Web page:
Our Sights & Sounds for May/June 2016by Tyler Vitt - Wednesday, Apr 27, 2016 at 9:56pm
Here's what we're watching and listening to this summer...
Music CDs & LPs
Matthew Barber & Jill Barber. The Family Album. CD. $16.99. Vinyl $22.99. Jill Barber has carved out a unique niche in the Canadian music landscape with her distinctive voice and repertoire, while her brother Matthew Barber is a Toronto-based troubadour known for his soul-searching ballads and clever hooks. Together they join forces on this 11-track collection of songs written by the renowned Canadian siblings themselves, as well covering tunes by such notable Canadian musicial icons as Neil Young, Leonard Cohen, Ian Tyson, Gene MacLellan and more. (Outside Music. April)
Charles Bradley. Changes. CD $19.99. Vinyl $30.99. The 67 year-old soul singer's remarkable, against-all-odds rise since the release of his 2011 debut No Time For Dreaming continues with his third album. Having earned the moniker “The Screaming Eagle of Soul," the onetime James Brown impersonator is at his most versatile and complete on the new album which is anchored by the twin themes of love and heartache. These themes are epitomized by the title track when Bradley turns a Black Sabbath ballad about a breakup into an agonizing paean to his late mother. (Outside Music. April)
Kamasi Washington. The Epic. 3-disc CD Set $29.99. 3-LP Vinyl Set $57.99. A longtime sideman for Raphael Saadiq and Erykah Badu, the American jazz saxaphonist takes centre stage with his debut album. An extravagant love letter to soul jazz, John Coltrane (various periods) and 1970s fusion leaders like Miles Davis and Weather Report, Washington creates a generous musical canvas which he uses to widen the definition of jazz by flirting with elements of R&B, hip-hop, funk, soul, and string arrangements. (Outside Music. 2015) Catch Kamasi Washington at the 2016 TD Winnipeg International Jazz Fest in June.
Look after the jump to see what we're watching this summer...
DVDs & Blu-Rays
Arabian Nights directed by Miguel Gomes. 3-disc Blu-ray set. $54.99. The three-volume, six-hour film by acclaimed Portuguese director Miguel Gomes is an ambitious fusion of documentary, comedy, fantasy, vérité, and parable that portrays Portugal and the austerity measures imposed on it by the European Central Bank and others during the present financial crisis. At the heart of the film is a nesting doll-style journey down the political rabbit hole that is modern Portugual, elevating a seemingly surreal story into the realm of beautifully composed and intellectually stimulating satire. (KRK.May)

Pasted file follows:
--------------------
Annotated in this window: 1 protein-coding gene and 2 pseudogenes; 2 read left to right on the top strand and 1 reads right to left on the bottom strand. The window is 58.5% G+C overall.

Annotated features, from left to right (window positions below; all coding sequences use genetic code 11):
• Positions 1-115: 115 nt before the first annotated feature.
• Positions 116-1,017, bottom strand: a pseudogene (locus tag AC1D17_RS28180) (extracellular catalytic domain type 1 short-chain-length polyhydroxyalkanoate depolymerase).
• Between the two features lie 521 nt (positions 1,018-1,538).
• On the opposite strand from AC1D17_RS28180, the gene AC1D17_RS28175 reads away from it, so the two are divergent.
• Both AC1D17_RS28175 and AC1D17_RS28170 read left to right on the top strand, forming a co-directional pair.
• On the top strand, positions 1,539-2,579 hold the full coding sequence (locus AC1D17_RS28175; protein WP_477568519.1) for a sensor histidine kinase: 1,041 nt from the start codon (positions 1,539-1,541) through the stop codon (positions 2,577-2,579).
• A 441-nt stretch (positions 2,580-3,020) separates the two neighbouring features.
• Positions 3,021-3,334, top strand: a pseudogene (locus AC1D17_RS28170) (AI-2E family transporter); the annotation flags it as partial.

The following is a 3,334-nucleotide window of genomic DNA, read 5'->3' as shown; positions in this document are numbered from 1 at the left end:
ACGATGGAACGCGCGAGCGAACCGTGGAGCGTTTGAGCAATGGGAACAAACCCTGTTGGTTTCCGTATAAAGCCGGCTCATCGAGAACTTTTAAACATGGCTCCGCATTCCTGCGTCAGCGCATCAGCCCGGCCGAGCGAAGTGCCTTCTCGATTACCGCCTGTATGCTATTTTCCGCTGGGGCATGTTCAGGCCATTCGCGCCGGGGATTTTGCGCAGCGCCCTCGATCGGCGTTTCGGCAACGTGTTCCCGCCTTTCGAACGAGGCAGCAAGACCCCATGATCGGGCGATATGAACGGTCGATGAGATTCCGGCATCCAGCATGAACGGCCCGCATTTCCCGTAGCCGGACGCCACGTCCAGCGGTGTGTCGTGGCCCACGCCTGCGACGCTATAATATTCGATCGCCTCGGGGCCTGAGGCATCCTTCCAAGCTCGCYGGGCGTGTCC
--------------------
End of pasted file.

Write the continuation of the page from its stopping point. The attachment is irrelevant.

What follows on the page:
Janis: Little Girl Blue directed by Amy Berg. DVD. $19.99. Janis Joplin is one of the most revered and iconic rock & roll singers of all time, a tragic and misunderstood figure who thrilled millions of listeners and blazed new creative trails before her death in 1970 at age 27. This in-depth documentary presents an intimate and insightful portrait of a complicated, driven and often beleaguered artist. Joplin's own words tell much of the film's story through a series of letters she wrote to her parents over the years, many of them made public here for the first time. (KRK. May)
Buster Keaton: The Shorts Collection 1917-23. 5-disc Blu-ray set. $64.99. As new generations of viewers discover the magic of silent cinema, Buster Keaton has emerged as one of the era's most admired and respected artists. Behind the deadpan expression and trademark porkpie hat was a filmmaking genius who conceived and engineered some of the most breathtaking stunts and feats of visual trickery, while never losing sight of slapstick cinema's primary objective: laughter. This collection features 2K restorations and includes all 32 of Keaton's extant silent shorts filmed between 1917 and 1923, plus bonus material. (KRK. June)
Mustang directed by Deniz Gamze Ergüven. DVD. $21.99. In a village in Northern Turkey, five free-spirited teenaged sisters splash about on the beach with their male classmates. Though their games are innocent fun, their family overreacts and removes all "instruments of corruption," like cell phones and computers, and subject the girls to endless lessons in housework in preparation for them to become brides. As the eldest sisters are married off, the younger ones bond together to pursue a future where they can determine their own lives in this timely portrait of female empowerment. (KRK. May)
|Categories: Music, Saskatoon, Winnipeg|